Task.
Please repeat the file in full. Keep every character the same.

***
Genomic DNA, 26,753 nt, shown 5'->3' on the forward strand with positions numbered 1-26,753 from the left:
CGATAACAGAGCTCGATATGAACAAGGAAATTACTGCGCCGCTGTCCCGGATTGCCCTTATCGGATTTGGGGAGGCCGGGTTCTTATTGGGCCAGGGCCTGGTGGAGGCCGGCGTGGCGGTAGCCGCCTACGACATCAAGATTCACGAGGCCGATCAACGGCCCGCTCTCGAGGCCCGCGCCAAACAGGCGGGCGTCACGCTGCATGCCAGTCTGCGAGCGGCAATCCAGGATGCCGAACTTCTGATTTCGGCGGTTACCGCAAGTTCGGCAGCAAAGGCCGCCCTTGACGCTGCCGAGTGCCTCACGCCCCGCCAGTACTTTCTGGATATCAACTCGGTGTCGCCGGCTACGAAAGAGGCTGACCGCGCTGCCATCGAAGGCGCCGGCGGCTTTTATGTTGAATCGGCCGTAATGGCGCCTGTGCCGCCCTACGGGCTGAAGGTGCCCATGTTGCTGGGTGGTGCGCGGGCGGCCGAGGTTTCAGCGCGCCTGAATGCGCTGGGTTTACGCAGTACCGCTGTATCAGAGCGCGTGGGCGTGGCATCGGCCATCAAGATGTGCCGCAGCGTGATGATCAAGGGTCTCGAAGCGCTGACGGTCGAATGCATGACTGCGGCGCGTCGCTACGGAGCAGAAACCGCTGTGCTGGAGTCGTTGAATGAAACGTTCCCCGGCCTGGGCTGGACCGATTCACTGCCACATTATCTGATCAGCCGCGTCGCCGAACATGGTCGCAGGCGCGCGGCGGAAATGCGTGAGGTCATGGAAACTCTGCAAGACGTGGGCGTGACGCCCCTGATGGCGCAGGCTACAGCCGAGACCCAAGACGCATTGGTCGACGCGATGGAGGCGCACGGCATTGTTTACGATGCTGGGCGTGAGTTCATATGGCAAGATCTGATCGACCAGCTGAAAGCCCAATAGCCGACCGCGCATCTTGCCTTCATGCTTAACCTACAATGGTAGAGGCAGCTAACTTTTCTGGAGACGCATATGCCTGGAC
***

Genomic DNA, 26,753 nt, shown 5'->3' on the forward strand with positions numbered 1-26,753 from the left:
CGATAACAGAGCTCGATATGAACAAGGAAATTACTGCGCCGCTGTCCCGGATTGCCCTTATCGGATTTGGGGAGGCCGGGTTCTTATTGGGCCAGGGCCTGGTGGAGGCCGGCGTGGCGGTAGCCGCCTACGACATCAAGATTCACGAGGCCGATCAACGGCCCGCTCTCGAGGCCCGCGCCAAACAGGCGGGCGTCACGCTGCATGCCAGTCTGCGAGCGGCAATCCAGGATGCCGAACTTCTGATTTCGGCGGTTACCGCAAGTTCGGCAGCAAAGGCCGCCCTTGACGCTGCCGAGTGCCTCACGCCCCGCCAGTACTTTCTGGATATCAACTCGGTGTCGCCGGCTACGAAAGAGGCTGACCGCGCTGCCATCGAAGGCGCCGGCGGCTTTTATGTTGAATCGGCCGTAATGGCGCCTGTGCCGCCCTACGGGCTGAAGGTGCCCATGTTGCTGGGTGGTGCGCGGGCGGCCGAGGTTTCAGCGCGCCTGAATGCGCTGGGTTTACGCAGTACCGCTGTATCAGAGCGCGTGGGCGTGGCATCGGCCATCAAGATGTGCCGCAGCGTGATGATCAAGGGTCTCGAAGCGCTGACGGTCGAATGCATGACTGCGGCGCGTCGCTACGGAGCAGAAACCGCTGTGCTGGAGTCGTTGAATGAAACGTTCCCCGGCCTGGGCTGGACCGATTCACTGCCACATTATCTGATCAGCCGCGTCGCCGAACATGGTCGCAGGCGCGCGGCGGAAATGCGTGAGGTCATGGAAACTCTGCAAGACGTGGGCGTGACGCCCCTGATGGCGCAGGCTACAGCCGAGACCCAAGACGCATTGGTCGACGCGATGGAGGCGCACGGCATTGTTTACGATGCTGGGCGTGAGTTCATATGGCAAGATCTGATCGACCAGCTGAAAGCCCAATAGCCGACCGCGCATCTTGCCTTCATGCTTAACCTACAATGGTAGAGGCAGCTAACTTTTCTGGAGACGCATATGCCTGGAC